5 Common Creeds to Memorize
Do your kids know what you believe? When the kids were little, our family adopted the Apostle’s Creed as our statement of faith. David and I learned it by heart, and when Meredith and Connor were able, they memorized it, too. The recitation of the Apostle’s Creed was a weekly part of our Sunday morning liturgy.
The word creed derives from the Latin credo, meaning, “I believe.” The purpose of any form of the Creed is to provide a basic, succinct statement of the faith. Why is this so important? Beliefs drive action. Internalizing these fundamental beliefs will serve your kids throughout life, especially during those dry or daunting times when their faith is challenged like when they move into the college dorm or join the adult workforce.
Consider incorporating these 5 common creeds your kids as part of your homeschool religious memory work:
- Legend has it that under the inspiration of the Holy Spirit at Pentecost, each of the 12 Apostles contributed an article to this creed; thus it’s named after them. The Apostles’ Creed is heavily dependent on Christian theological understanding of the New Testament Gospels and some Old Testament prophecy.
- In 325 AD, the elders of the church of Nicaea (now Iznik, Turkey) held a council to refute a doctrinal controversy over the Trinity. They came up with this short creed which has been recited in Sunday worship services (and sometimes sung) as part of the liturgy for nearly 1700 years. Unlike the Apostles’ Creed, the Nicene Creed explicitly deals with the divinity of Jesus and the Holy Spirit.
- Possibly written in the early 300’s AD as a precursor to the Nicene Creed, this baptismal creed was recited by new converts of the Jerusalem church. The original version, composed Bishop Cyril was short: “I believe in the Father, and in the Son, and in the Holy Ghost, and in one Baptism of repentance.”
- The Shema is one of two prayers commanded in the Torah, and it’s the only fixed prayer (recited morning and night) of Judaism since ancient times so in that way, it’s a statement of faith just like the Christian creeds. The Shema is taken from three Old Testament passages (Deuteronomy 6:4-9; Deuteronomy 11:13-21; & Numbers 15:37-41), and would be a worthy memory project for Christian kids as well as Jews, especially the first two parts.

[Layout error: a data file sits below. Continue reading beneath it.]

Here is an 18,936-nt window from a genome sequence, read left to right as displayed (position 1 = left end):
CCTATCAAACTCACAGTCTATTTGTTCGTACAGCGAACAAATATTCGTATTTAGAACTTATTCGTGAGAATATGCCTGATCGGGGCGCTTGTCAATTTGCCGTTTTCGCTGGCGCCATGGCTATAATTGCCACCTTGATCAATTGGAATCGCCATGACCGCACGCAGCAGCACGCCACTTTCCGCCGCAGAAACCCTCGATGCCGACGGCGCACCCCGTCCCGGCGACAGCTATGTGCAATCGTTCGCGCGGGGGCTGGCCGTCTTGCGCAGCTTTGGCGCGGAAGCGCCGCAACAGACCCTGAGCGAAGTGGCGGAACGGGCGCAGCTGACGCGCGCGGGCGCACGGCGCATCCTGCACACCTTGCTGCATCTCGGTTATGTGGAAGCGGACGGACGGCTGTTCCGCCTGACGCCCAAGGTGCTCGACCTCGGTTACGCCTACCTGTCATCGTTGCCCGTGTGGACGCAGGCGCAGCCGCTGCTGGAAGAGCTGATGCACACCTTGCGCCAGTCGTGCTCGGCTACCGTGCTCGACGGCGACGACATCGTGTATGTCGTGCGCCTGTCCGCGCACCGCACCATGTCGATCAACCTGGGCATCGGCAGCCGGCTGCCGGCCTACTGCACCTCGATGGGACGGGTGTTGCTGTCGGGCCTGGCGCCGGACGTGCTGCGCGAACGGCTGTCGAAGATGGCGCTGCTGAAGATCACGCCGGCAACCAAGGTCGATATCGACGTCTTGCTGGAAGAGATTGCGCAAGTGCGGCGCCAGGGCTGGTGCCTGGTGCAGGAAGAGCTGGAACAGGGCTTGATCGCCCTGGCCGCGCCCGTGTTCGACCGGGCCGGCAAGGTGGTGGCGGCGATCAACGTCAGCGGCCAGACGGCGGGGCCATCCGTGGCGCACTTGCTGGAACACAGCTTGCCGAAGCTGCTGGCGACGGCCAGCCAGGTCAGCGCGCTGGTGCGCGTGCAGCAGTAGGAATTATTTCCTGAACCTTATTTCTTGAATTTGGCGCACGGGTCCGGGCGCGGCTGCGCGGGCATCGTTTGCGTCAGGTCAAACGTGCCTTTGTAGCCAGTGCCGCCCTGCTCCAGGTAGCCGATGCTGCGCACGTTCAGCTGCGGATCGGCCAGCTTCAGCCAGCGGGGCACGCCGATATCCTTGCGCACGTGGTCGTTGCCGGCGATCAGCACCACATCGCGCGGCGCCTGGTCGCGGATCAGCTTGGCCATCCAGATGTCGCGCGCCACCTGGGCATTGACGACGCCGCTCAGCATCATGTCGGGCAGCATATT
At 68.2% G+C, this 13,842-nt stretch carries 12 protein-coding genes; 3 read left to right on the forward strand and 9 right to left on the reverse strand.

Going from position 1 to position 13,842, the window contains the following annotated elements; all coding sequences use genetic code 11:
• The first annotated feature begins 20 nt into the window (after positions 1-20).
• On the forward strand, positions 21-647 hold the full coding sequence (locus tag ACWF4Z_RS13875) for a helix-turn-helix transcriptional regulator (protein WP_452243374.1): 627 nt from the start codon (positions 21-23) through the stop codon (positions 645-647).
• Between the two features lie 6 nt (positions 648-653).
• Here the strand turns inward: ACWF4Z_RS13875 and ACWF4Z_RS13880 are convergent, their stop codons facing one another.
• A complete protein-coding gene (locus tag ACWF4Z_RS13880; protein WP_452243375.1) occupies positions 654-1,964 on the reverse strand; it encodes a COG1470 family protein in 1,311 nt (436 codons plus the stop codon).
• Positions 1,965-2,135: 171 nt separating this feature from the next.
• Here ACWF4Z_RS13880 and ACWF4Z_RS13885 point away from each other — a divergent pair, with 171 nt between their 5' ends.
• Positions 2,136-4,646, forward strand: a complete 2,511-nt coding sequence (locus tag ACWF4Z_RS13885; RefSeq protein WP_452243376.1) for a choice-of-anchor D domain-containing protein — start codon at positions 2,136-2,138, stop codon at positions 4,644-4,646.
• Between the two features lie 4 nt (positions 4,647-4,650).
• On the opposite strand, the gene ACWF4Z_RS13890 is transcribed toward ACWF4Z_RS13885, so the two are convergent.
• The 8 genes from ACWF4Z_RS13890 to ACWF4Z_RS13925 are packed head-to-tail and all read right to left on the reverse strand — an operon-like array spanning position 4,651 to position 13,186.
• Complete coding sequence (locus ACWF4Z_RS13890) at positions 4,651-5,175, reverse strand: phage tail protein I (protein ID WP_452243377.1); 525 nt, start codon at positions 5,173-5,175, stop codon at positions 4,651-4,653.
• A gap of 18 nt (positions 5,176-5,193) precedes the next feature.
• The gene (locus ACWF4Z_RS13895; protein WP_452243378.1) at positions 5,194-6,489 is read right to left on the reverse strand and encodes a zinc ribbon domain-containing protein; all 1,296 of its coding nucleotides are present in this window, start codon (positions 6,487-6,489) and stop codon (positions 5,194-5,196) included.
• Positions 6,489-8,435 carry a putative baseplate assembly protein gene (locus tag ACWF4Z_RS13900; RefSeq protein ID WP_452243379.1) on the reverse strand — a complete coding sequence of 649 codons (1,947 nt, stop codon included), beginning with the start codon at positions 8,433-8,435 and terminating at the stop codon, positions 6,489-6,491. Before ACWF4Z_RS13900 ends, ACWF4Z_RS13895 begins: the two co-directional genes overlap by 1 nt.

- Composed in 1646 at Westminster Abbey for the Church of England, this confession of faith follows reformed theology (Calvinist orthodoxy). There’s a larger and shorter catechism (196 & 107 questions, respectively) delivered in Q & A format like “what is the chief and highest end of man? Man’s chief and highest end is to glorify God and to fully enjoy him forever.”
Perhaps your local church has a statement of faith, or your family has written a personalized creed. You could add that to your homeschool memory work, too.
Download Creeds for Homeschool Memory Work
I’ve put 4 of the 5 confessions in a pdf for you to use in your homeschool memory assignments (the Westminster Confession won’t fit on one page, so if you want that one, you’ll have to find it online). Click here to grab a free copy of all 4 creeds. (NOTE: If you’re already a subscriber, you can find this document in your Bright Mom’s Library).
What does your family believe about God and man? Could your kids answer some simple questions if you asked? Let’s start a conversation in the comments below.